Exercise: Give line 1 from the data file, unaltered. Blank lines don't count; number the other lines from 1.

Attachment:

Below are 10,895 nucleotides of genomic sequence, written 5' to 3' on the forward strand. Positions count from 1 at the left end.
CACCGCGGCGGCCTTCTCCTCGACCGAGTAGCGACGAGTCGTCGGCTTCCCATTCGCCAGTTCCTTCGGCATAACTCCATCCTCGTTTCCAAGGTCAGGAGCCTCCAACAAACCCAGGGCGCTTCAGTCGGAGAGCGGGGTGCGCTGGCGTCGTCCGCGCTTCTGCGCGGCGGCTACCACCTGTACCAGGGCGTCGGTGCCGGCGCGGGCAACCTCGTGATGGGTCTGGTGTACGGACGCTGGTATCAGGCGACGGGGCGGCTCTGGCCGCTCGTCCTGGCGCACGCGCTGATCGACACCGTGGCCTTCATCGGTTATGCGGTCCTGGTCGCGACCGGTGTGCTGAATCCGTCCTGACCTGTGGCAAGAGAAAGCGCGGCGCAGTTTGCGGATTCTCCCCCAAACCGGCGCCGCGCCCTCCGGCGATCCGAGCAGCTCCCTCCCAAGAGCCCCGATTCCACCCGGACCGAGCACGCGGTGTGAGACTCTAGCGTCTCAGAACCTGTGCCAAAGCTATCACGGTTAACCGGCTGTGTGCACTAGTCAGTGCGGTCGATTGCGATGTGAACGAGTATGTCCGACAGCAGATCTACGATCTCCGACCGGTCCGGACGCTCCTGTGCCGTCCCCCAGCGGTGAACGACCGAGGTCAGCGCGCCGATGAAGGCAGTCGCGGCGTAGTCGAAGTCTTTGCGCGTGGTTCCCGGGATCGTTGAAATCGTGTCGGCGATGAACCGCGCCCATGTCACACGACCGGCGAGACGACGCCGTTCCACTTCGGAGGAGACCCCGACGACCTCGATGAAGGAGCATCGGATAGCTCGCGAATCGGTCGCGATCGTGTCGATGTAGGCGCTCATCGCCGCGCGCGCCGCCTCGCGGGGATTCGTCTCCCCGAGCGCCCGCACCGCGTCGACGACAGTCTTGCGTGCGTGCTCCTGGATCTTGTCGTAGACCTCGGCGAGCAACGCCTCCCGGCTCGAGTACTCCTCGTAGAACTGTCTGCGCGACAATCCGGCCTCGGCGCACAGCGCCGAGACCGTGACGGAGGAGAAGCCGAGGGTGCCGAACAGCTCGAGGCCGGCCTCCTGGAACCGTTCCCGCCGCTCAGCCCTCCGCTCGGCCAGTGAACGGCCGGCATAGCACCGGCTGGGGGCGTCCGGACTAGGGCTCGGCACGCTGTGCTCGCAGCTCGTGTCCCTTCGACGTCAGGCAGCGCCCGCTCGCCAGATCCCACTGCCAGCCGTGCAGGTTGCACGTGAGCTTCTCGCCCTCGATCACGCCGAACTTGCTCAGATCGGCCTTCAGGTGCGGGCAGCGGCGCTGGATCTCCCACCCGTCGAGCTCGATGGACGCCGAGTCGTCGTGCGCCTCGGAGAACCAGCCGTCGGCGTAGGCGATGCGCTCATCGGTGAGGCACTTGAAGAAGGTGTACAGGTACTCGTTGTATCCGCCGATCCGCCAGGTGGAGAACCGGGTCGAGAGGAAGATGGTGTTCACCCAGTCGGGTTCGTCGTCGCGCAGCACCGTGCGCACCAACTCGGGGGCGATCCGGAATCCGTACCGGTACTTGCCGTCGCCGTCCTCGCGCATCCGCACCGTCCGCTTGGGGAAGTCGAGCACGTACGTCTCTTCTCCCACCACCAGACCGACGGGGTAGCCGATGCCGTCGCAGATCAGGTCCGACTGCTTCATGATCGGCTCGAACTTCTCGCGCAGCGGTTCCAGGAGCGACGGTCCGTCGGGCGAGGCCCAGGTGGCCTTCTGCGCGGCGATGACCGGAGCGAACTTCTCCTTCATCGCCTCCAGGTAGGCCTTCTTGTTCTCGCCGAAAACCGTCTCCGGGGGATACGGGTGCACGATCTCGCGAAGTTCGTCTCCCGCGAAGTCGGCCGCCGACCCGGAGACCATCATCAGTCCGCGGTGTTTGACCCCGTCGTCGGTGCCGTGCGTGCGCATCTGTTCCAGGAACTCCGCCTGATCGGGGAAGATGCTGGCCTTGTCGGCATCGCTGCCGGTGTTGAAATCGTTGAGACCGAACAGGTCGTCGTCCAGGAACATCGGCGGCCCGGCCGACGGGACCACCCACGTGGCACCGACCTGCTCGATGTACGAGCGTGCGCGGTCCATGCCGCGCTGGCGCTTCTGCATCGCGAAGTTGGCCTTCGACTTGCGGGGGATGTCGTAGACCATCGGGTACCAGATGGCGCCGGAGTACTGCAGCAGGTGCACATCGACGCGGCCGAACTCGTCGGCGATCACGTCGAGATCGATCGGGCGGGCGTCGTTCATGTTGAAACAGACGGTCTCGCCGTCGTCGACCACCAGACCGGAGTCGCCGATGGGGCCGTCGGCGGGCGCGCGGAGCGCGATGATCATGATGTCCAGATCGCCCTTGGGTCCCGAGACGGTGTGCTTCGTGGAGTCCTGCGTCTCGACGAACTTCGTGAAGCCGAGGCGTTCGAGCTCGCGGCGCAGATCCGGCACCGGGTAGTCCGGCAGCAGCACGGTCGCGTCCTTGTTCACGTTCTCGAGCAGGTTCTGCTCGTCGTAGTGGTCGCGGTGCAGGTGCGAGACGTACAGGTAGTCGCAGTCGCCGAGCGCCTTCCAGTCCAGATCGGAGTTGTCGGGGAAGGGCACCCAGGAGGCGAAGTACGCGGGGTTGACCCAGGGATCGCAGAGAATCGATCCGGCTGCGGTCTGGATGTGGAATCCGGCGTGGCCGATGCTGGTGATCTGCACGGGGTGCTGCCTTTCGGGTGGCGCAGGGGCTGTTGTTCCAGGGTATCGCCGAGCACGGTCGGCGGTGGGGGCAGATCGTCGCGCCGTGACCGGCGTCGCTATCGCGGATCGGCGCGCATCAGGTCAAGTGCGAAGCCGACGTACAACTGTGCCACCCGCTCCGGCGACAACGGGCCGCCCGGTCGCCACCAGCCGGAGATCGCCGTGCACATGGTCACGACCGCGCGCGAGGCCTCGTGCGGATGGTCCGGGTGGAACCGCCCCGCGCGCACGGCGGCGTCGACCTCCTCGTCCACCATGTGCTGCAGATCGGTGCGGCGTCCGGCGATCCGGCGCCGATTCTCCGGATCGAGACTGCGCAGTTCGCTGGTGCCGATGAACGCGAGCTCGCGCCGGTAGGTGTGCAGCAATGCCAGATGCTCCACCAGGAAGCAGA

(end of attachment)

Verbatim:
Below are 10,895 nucleotides of genomic sequence, written 5' to 3' on the forward strand. Positions count from 1 at the left end.